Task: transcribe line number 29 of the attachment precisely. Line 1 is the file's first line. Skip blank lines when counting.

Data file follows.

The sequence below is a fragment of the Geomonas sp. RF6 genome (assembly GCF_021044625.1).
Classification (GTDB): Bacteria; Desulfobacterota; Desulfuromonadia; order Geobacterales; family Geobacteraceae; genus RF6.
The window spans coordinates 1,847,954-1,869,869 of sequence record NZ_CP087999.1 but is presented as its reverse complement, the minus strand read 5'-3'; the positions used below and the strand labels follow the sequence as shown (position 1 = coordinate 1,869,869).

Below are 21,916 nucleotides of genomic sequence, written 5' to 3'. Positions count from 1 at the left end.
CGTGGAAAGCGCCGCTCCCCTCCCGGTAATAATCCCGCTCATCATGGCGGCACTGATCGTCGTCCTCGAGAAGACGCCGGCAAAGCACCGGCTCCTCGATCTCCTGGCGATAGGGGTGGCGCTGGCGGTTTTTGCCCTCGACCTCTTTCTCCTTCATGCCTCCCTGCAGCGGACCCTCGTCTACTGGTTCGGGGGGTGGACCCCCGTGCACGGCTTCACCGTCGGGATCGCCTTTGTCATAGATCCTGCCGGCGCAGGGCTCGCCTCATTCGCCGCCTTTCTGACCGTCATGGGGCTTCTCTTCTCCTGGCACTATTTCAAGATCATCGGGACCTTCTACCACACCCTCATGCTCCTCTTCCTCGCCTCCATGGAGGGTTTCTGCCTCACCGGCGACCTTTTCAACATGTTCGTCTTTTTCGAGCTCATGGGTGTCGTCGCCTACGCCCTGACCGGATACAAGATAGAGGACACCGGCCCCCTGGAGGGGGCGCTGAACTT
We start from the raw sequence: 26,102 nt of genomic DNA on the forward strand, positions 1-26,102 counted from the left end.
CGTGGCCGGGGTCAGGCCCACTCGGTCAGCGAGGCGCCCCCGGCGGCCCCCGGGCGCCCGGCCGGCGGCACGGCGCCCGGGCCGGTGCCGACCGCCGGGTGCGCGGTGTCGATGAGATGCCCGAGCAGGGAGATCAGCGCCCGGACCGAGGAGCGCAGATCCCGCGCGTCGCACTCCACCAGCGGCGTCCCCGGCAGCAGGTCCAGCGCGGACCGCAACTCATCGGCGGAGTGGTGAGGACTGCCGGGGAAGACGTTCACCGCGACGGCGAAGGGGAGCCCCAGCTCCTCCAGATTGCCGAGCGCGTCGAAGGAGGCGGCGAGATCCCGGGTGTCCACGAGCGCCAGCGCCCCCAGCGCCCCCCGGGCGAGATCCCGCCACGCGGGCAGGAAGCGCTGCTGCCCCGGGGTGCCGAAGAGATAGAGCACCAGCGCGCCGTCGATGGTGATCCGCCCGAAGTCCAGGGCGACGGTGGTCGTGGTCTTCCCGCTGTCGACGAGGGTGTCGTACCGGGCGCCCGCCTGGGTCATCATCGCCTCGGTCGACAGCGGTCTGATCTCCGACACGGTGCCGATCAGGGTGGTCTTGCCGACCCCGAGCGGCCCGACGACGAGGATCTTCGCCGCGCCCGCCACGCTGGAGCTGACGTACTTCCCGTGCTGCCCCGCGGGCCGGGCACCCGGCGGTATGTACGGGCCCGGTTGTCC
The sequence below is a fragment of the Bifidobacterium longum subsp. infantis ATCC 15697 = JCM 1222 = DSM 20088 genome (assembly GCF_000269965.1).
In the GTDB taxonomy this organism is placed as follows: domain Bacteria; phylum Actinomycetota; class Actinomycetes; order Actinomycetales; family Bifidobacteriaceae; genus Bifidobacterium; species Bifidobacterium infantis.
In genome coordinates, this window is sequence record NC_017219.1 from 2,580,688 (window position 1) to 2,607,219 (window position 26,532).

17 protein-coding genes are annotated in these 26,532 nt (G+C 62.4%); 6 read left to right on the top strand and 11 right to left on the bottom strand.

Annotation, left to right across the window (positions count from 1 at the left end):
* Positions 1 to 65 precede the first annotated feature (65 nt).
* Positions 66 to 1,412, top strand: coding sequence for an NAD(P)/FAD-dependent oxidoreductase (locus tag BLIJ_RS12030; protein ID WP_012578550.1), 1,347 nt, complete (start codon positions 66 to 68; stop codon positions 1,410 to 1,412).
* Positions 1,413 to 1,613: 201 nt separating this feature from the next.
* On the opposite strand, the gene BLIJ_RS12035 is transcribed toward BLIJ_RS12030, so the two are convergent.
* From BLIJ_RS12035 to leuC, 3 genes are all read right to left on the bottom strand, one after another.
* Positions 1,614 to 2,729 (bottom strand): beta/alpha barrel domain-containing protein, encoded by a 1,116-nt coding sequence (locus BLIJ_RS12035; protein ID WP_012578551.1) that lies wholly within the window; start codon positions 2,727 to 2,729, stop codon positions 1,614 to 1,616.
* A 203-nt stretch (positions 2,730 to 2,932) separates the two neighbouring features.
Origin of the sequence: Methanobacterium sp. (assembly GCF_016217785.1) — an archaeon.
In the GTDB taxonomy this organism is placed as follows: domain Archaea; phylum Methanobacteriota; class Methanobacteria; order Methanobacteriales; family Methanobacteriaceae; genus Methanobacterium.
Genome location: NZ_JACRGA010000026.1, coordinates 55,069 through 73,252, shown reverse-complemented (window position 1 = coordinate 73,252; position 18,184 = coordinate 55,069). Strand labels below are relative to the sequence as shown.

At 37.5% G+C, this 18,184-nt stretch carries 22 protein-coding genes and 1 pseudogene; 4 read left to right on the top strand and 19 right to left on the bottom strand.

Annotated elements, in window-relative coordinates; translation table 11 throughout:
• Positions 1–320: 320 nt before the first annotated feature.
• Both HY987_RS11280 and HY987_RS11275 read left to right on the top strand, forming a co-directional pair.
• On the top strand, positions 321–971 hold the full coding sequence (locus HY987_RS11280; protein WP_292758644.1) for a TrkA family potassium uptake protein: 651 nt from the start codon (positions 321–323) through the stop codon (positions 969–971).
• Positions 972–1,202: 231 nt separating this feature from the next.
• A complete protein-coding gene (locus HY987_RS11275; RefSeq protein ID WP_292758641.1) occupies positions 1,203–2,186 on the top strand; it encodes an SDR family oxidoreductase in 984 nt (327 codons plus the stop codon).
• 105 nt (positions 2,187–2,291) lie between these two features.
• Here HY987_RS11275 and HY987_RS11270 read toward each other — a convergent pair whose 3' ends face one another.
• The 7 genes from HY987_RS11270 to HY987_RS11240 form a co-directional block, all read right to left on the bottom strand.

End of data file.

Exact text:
• A complete protein-coding gene (locus HY987_RS11275; RefSeq protein ID WP_292758641.1) occupies positions 1,203–2,186 on the top strand; it encodes an SDR family oxidoreductase in 984 nt (327 codons plus the stop codon).